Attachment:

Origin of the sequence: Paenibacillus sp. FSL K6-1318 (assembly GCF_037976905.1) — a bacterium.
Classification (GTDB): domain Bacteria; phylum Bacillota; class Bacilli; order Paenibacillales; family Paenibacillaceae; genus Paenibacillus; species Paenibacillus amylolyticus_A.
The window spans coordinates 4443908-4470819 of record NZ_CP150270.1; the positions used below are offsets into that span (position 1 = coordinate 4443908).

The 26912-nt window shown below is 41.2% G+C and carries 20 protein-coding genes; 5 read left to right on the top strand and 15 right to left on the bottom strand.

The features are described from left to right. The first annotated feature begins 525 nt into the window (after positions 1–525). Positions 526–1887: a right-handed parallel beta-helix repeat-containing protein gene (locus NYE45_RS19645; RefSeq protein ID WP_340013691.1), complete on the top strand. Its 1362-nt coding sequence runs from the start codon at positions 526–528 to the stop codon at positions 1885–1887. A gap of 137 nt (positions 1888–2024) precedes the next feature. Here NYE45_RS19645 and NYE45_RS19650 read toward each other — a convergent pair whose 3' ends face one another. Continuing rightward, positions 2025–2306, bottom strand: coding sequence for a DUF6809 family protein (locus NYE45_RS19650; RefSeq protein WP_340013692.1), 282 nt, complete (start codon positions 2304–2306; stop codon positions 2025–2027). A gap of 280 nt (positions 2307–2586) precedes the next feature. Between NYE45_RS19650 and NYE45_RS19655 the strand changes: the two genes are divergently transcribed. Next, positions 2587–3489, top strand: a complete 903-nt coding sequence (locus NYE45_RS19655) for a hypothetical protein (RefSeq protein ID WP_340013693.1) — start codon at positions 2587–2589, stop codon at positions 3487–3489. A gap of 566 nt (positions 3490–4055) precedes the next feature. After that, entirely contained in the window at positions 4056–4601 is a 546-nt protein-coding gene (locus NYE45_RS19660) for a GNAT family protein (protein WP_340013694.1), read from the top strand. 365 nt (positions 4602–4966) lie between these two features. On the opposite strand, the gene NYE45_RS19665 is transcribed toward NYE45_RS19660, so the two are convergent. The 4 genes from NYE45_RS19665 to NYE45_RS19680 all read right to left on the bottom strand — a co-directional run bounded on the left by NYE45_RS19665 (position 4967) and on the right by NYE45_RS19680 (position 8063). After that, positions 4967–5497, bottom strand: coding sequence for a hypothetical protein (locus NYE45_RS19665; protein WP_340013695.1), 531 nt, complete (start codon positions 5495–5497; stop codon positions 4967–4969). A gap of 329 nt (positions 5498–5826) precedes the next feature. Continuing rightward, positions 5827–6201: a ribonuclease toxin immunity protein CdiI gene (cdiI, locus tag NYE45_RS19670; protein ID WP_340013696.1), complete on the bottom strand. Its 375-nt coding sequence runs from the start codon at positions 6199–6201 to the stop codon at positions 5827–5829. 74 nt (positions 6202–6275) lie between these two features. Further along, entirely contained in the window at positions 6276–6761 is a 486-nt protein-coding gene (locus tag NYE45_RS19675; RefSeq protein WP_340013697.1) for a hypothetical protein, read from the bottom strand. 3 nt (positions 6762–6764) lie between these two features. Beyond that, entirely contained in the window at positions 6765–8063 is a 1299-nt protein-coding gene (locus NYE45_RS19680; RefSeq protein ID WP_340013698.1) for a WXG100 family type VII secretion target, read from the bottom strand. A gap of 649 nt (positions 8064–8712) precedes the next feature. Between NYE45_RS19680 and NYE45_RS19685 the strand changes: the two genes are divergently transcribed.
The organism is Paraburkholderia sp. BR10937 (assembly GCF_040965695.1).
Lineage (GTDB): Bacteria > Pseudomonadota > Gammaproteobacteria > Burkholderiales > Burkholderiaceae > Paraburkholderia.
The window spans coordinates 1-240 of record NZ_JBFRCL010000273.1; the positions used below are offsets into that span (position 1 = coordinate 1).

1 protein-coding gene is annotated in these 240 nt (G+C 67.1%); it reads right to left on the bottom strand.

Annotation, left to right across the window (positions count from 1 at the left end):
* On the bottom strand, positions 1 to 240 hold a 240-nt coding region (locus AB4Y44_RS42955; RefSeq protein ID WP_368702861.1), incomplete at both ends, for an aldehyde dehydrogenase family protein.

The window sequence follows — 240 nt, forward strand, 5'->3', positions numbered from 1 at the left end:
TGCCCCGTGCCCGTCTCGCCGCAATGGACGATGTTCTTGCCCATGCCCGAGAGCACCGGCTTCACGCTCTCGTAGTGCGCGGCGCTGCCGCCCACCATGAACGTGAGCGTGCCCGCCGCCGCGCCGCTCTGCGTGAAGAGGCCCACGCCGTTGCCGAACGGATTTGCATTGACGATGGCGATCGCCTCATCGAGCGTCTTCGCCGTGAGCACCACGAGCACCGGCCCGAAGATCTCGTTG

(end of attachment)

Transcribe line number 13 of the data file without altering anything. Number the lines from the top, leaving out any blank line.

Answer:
TGCCCCGTGCCCGTCTCGCCGCAATGGACGATGTTCTTGCCCATGCCCGAGAGCACCGGCTTCACGCTCTCGTAGTGCGCGGCGCTGCCGCCCACCATGAACGTGAGCGTGCCCGCCGCCGCGCCGCTCTGCGTGAAGAGGCCCACGCCGTTGCCGAACGGATTTGCATTGACGATGGCGATCGCCTCATCGAGCGTCTTCGCCGTGAGCACCACGAGCACCGGCCCGAAGATCTCGTTG